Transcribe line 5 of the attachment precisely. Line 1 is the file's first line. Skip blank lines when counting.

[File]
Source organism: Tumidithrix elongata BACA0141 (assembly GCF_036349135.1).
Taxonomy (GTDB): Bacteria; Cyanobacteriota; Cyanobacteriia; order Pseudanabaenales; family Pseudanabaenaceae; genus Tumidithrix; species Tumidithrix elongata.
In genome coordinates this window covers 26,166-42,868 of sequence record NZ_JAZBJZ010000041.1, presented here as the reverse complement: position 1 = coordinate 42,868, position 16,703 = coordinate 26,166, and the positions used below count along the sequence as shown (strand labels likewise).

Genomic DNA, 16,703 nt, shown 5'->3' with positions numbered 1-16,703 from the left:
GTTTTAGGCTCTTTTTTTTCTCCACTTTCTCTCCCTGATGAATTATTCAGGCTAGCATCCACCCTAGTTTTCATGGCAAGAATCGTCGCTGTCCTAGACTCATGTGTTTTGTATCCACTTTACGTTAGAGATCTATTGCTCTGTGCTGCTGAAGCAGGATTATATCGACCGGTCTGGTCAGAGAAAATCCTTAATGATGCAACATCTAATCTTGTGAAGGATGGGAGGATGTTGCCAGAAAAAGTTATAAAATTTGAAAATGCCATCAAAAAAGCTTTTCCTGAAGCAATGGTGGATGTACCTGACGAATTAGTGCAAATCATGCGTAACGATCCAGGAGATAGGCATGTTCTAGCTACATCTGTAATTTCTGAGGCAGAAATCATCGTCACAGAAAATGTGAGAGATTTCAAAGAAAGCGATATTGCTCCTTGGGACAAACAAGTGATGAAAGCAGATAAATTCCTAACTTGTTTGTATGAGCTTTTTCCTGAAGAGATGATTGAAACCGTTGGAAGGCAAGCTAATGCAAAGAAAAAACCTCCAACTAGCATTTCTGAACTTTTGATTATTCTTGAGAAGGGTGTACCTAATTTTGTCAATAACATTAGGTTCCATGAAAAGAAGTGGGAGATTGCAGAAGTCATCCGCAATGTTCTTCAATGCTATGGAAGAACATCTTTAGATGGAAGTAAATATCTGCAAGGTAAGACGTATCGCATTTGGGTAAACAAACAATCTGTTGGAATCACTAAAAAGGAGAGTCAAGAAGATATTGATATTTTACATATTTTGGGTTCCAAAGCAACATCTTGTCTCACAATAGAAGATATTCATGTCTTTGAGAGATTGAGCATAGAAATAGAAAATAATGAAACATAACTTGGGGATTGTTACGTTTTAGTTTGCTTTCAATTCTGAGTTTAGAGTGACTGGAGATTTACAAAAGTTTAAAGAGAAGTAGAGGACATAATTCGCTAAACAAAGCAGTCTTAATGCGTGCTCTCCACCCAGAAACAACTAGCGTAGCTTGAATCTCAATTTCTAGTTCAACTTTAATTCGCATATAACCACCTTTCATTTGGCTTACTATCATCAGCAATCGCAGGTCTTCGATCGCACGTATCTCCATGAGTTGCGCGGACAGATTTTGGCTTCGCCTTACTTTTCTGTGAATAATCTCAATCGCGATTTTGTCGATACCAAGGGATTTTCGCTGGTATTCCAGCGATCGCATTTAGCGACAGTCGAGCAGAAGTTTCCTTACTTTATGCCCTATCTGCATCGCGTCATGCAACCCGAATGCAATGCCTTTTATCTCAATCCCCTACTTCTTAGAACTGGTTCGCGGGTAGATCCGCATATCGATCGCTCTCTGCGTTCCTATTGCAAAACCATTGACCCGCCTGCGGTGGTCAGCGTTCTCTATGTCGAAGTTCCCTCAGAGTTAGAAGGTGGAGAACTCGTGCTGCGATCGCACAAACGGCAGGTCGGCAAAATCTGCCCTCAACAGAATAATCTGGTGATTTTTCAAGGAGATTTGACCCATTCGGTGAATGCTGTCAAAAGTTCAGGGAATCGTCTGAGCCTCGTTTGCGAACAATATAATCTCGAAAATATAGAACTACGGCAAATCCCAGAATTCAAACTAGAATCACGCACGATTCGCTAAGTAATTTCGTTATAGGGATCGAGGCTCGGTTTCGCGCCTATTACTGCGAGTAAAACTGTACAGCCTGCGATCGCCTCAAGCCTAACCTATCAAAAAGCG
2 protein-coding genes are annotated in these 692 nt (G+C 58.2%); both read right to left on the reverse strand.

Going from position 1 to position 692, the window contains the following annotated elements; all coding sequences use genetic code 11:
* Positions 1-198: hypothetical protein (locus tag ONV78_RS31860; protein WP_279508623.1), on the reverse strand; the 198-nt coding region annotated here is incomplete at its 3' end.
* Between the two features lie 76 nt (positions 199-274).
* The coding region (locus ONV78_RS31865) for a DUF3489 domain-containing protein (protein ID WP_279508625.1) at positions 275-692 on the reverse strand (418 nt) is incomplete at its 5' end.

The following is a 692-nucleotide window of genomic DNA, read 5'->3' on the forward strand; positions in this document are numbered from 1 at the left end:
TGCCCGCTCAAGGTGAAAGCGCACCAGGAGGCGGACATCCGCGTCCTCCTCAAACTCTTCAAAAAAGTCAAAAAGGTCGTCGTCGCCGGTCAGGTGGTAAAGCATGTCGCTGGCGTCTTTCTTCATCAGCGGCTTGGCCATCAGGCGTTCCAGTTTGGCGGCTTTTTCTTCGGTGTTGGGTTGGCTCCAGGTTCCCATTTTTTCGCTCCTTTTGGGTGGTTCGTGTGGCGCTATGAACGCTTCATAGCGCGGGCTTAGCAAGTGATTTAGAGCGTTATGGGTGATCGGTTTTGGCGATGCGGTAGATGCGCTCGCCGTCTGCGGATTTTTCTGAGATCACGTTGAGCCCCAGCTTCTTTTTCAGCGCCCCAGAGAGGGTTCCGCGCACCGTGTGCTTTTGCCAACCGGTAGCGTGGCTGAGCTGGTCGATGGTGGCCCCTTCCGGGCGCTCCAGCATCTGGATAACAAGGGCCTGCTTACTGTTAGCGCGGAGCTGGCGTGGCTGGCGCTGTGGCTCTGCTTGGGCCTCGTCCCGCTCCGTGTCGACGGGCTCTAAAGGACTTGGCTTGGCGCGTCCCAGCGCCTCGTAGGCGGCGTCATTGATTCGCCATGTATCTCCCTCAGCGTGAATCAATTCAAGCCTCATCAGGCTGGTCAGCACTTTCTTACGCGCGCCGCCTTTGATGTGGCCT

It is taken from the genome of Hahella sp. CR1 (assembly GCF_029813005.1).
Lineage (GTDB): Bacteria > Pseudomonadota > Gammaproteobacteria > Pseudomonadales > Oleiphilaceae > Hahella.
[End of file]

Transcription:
GTTTTAGGCTCTTTTTTTTCTCCACTTTCTCTCCCTGATGAATTATTCAGGCTAGCATCCACCCTAGTTTTCATGGCAAGAATCGTCGCTGTCCTAGACTCATGTGTTTTGTATCCACTTTACGTTAGAGATCTATTGCTCTGTGCTGCTGAAGCAGGATTATATCGACCGGTCTGGTCAGAGAAAATCCTTAATGATGCAACATCTAATCTTGTGAAGGATGGGAGGATGTTGCCAGAAAAAGTTATAAAATTTGAAAATGCCATCAAAAAAGCTTTTCCTGAAGCAATGGTGGATGTACCTGACGAATTAGTGCAAATCATGCGTAACGATCCAGGAGATAGGCATGTTCTAGCTACATCTGTAATTTCTGAGGCAGAAATCATCGTCACAGAAAATGTGAGAGATTTCAAAGAAAGCGATATTGCTCCTTGGGACAAACAAGTGATGAAAGCAGATAAATTCCTAACTTGTTTGTATGAGCTTTTTCCTGAAGAGATGATTGAAACCGTTGGAAGGCAAGCTAATGCAAAGAAAAAACCTCCAACTAGCATTTCTGAACTTTTGATTATTCTTGAGAAGGGTGTACCTAATTTTGTCAATAACATTAGGTTCCATGAAAAGAAGTGGGAGATTGCAGAAGTCATCCGCAATGTTCTTCAATGCTATGGAAGAACATCTTTAGATGGAAGTAAATATCTGCAAGGTAAGACGTATCGCATTTGGGTAAACAAACAATCTGTTGGAATCACTAAAAAGGAGAGTCAAGAAGATATTGATATTTTACATATTTTGGGTTCCAAAGCAACATCTTGTCTCACAATAGAAGATATTCATGTCTTTGAGAGATTGAGCATAGAAATAGAAAATAATGAAACATAACTTGGGGATTGTTACGTTTTAGTTTGCTTTCAATTCTGAGTTTAGAGTGACTGGAGATTTACAAAAGTTTAAAGAGAAGTAGAGGACATAATTCGCTAAACAAAGCAGTCTTAATGCGTGCTCTCCACCCAGAAACAACTAGCGTAGCTTGAATCTCAATTTCTAGTTCAACTTTAATTCGCATATAACCACCTTTCATTTGGCTTACTATCATCAGCAATCGCAGGTCTTCGATCGCACGTATCTCCATGAGTTGCGCGGACAGATTTTGGCTTCGCCTTACTTTTCTGTGAATAATCTCAATCGCGATTTTGTCGATACCAAGGGATTTTCGCTGGTATTCCAGCGATCGCATTTAGCGACAGTCGAGCAGAAGTTTCCTTACTTTATGCCCTATCTGCATCGCGTCATGCAACCCGAATGCAATGCCTTTTATCTCAATCCCCTACTTCTTAGAACTGGTTCGCGGGTAGATCCGCATATCGATCGCTCTCTGCGTTCCTATTGCAAAACCATTGACCCGCCTGCGGTGGTCAGCGTTCTCTATGTCGAAGTTCCCTCAGAGTTAGAAGGTGGAGAACTCGTGCTGCGATCGCACAAACGGCAGGTCGGCAAAATCTGCCCTCAACAGAATAATCTGGTGATTTTTCAAGGAGATTTGACCCATTCGGTGAATGCTGTCAAAAGTTCAGGGAATCGTCTGAGCCTCGTTTGCGAACAATATAATCTCGAAAATATAGAACTACGGCAAATCCCAGAATTCAAACTAGAATCACGCACGATTCGCTAAGTAATTTCGTTATAGGGATCGAGGCTCGGTTTCGCGCCTATTACTGCGAGTAAAACTGTACAGCCTGCGATCGCCTCAAGCCTAACCTATCAAAAAGCG